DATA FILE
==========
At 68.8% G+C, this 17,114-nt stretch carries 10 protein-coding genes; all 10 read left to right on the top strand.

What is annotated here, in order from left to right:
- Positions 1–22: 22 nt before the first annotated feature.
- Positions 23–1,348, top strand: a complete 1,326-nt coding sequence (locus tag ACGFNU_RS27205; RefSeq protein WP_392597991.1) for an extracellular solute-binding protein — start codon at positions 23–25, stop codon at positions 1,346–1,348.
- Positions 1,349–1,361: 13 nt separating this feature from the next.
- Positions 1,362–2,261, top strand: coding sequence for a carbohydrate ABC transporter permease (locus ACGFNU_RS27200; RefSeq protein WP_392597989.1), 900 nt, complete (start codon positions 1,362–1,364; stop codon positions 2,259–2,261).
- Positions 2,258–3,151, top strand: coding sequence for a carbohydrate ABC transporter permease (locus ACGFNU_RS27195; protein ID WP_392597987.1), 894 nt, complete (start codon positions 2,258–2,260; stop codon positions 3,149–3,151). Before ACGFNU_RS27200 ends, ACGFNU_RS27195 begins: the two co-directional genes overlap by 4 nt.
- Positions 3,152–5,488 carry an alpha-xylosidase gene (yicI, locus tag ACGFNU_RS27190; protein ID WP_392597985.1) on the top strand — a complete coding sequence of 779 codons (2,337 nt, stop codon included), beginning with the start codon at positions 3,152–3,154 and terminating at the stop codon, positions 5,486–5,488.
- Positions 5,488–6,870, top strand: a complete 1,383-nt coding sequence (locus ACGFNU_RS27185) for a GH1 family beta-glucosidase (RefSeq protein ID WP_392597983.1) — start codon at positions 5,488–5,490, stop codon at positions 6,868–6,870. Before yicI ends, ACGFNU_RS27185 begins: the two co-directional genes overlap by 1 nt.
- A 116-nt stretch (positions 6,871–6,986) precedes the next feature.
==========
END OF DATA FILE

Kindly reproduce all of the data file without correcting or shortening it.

At 68.8% G+C, this 17,114-nt stretch carries 10 protein-coding genes; all 10 read left to right on the top strand.

What is annotated here, in order from left to right:
- Positions 1–22: 22 nt before the first annotated feature.
- Positions 23–1,348, top strand: a complete 1,326-nt coding sequence (locus tag ACGFNU_RS27205; RefSeq protein WP_392597991.1) for an extracellular solute-binding protein — start codon at positions 23–25, stop codon at positions 1,346–1,348.
- Positions 1,349–1,361: 13 nt separating this feature from the next.
- Positions 1,362–2,261, top strand: coding sequence for a carbohydrate ABC transporter permease (locus ACGFNU_RS27200; RefSeq protein WP_392597989.1), 900 nt, complete (start codon positions 1,362–1,364; stop codon positions 2,259–2,261).
- Positions 2,258–3,151, top strand: coding sequence for a carbohydrate ABC transporter permease (locus ACGFNU_RS27195; protein ID WP_392597987.1), 894 nt, complete (start codon positions 2,258–2,260; stop codon positions 3,149–3,151). Before ACGFNU_RS27200 ends, ACGFNU_RS27195 begins: the two co-directional genes overlap by 4 nt.
- Positions 3,152–5,488 carry an alpha-xylosidase gene (yicI, locus tag ACGFNU_RS27190; protein ID WP_392597985.1) on the top strand — a complete coding sequence of 779 codons (2,337 nt, stop codon included), beginning with the start codon at positions 3,152–3,154 and terminating at the stop codon, positions 5,486–5,488.
- Positions 5,488–6,870, top strand: a complete 1,383-nt coding sequence (locus ACGFNU_RS27185) for a GH1 family beta-glucosidase (RefSeq protein ID WP_392597983.1) — start codon at positions 5,488–5,490, stop codon at positions 6,868–6,870. Before yicI ends, ACGFNU_RS27185 begins: the two co-directional genes overlap by 1 nt.
- A 116-nt stretch (positions 6,871–6,986) precedes the next feature.